Sunday, 31 May 2020


I finally decorated my back room a few years back.  I say 'finally' because it actually took me about 29 years to start it, and then it was months of hanging a couple of strips of wallpaper every few weeks 'til it was finished.  Because of a medical condition, I tire easily, and I just didn't have the stamina to apply myself to the task with any energy or enthusiasm.  Therefore, it was a bit here and there when I could.  And I was absolutely knackered at the end of it, let me tell you.

The room used to be my brother's, mainly, when we stayed here the first time around.  I say 'mainly' because we shared it for quite a few months when my room suffered from damp during the winter months, and there was a period when we swapped for a while, so the room was 'officially' mine as well.  As regular readers of my other blog will know (and lost the will to live at my continual re-telling), we flitted to another house after eleven years, then moved back (sans brother) four-plus years later.  Along with my old room, I also commandeered my sibling's former sleeping quarters.

Yeah, big deal, you say, get to the point.  Well, while I was in the long, slow, arduous process of trying to hang a few strips of wallpaper, I found staples embedded in various spots in the walls, where my brother had affixed all his heavy metal posters back in the '70s.  I decided to leave them there (after flattening them into the wall with a hammer), as, having been there for more than 40 years, I didn't have the heart to remove them.  Long after I'm less than a memory, these old staples will likely still be there, a permanent testament to the fact of my family's presence in this house down through the decades.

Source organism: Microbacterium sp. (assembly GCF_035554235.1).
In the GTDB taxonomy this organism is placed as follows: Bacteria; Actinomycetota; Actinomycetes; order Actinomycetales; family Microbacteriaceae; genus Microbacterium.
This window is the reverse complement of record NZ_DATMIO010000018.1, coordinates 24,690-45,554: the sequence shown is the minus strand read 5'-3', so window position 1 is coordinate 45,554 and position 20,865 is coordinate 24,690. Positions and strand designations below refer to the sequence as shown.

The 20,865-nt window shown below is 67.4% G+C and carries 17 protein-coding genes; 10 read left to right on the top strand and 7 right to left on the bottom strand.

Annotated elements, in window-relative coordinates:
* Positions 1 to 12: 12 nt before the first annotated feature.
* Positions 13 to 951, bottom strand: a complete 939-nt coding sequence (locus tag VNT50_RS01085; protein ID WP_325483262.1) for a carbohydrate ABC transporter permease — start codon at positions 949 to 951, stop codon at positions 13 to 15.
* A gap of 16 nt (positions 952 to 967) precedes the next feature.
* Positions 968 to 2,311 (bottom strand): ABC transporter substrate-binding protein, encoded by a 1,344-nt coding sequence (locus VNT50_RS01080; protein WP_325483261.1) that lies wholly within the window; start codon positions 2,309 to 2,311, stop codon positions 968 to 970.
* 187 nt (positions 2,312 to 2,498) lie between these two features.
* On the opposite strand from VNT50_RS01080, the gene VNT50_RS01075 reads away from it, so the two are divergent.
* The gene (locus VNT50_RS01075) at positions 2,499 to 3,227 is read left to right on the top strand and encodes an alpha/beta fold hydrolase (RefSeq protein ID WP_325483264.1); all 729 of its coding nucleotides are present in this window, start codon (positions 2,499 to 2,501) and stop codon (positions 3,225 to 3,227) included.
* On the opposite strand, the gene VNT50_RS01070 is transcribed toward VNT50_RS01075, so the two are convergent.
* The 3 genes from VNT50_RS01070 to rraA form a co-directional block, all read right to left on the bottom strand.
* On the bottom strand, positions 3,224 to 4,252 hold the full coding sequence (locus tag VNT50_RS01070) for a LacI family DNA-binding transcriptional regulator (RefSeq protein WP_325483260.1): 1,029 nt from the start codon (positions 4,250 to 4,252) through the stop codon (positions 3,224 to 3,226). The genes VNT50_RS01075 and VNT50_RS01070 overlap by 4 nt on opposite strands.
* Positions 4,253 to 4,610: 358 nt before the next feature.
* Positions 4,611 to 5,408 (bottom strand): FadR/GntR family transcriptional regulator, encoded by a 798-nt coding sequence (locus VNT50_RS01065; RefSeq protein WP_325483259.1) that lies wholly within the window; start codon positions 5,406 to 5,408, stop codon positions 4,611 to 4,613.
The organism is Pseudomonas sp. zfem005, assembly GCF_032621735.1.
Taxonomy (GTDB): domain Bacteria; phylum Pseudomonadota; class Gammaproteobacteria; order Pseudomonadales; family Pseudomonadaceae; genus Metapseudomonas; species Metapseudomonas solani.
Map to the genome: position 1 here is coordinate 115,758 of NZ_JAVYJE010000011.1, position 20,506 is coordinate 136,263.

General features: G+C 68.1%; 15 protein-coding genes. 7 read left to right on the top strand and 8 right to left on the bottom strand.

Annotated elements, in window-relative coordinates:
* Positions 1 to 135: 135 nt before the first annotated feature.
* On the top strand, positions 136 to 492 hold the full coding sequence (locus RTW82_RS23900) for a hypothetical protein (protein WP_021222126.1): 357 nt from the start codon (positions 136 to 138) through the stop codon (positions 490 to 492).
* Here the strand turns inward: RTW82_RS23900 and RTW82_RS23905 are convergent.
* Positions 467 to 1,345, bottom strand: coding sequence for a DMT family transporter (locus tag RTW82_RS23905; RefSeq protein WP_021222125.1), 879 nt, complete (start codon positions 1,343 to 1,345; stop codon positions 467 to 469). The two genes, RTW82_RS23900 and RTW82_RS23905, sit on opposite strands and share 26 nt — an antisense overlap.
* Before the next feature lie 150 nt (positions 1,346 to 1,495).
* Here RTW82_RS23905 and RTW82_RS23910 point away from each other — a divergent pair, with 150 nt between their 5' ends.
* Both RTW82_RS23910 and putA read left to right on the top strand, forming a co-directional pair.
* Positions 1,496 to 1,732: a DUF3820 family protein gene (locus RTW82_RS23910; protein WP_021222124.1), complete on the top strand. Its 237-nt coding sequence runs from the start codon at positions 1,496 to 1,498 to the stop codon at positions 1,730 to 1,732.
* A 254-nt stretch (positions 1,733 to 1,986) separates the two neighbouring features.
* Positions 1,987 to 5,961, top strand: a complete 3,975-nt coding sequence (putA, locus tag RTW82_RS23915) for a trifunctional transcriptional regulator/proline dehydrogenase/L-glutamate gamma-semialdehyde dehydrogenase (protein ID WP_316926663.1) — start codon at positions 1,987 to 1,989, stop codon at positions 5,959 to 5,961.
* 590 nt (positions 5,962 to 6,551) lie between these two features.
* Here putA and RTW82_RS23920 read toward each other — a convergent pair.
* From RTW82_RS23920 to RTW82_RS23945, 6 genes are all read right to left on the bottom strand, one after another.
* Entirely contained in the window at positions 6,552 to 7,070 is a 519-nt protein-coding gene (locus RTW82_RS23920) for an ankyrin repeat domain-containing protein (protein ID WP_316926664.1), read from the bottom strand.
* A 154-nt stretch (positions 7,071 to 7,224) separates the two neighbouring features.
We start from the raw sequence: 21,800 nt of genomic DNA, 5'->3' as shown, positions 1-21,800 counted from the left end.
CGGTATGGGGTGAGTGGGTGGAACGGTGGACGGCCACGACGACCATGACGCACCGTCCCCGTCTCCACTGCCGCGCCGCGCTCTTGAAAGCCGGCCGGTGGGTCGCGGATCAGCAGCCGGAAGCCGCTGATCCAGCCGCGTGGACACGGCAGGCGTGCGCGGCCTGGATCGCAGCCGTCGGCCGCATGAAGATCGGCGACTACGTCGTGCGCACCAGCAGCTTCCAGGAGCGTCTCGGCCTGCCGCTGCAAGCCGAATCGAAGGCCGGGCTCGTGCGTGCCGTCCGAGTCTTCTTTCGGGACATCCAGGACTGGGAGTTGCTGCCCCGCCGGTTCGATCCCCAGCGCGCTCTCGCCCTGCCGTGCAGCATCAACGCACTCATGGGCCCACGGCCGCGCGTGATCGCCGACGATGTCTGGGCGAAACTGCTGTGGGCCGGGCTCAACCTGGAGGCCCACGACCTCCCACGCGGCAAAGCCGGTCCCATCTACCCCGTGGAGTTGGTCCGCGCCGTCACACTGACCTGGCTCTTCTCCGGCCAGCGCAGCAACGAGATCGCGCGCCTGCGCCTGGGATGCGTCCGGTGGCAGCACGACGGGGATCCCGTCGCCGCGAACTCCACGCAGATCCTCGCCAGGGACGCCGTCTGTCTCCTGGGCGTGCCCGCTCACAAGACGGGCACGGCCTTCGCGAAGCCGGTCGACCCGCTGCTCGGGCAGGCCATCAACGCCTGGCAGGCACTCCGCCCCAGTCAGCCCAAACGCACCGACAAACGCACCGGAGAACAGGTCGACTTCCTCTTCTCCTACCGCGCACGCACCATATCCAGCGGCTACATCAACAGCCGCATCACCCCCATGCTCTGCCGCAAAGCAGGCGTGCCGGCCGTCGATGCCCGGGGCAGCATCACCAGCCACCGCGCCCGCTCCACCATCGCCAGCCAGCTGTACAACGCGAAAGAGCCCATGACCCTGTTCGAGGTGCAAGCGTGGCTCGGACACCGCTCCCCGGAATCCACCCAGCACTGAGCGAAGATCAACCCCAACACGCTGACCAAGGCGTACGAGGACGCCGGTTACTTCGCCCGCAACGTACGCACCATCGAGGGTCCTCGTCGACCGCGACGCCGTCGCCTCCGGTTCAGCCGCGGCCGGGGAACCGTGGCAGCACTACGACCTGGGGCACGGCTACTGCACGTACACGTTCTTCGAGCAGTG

I've touched on this subject before, but it amazes me to think that we always leave our mark on wherever we've lived, even if we don't realise it at the time.  When I revisted a former dwelling sixteen years after having moved out, I was surprised by just how many 'markers' of our time there yet remained.  Wallpaper, tiles, lowered ceilings, marks where fluorescent lights had been, etc., it was all comfortably familiar to me, as if we'd never been away.  And when we returned to the house in which I now reside, our departed doggie's scratches in the back door were there to welcome us and remind us of our prior occupation.

We all leave our mark behind us, however trivial, and regardless of whether we intend to or not.  What feature of any of your former homes will attest to you once having lived there long after you've gone?

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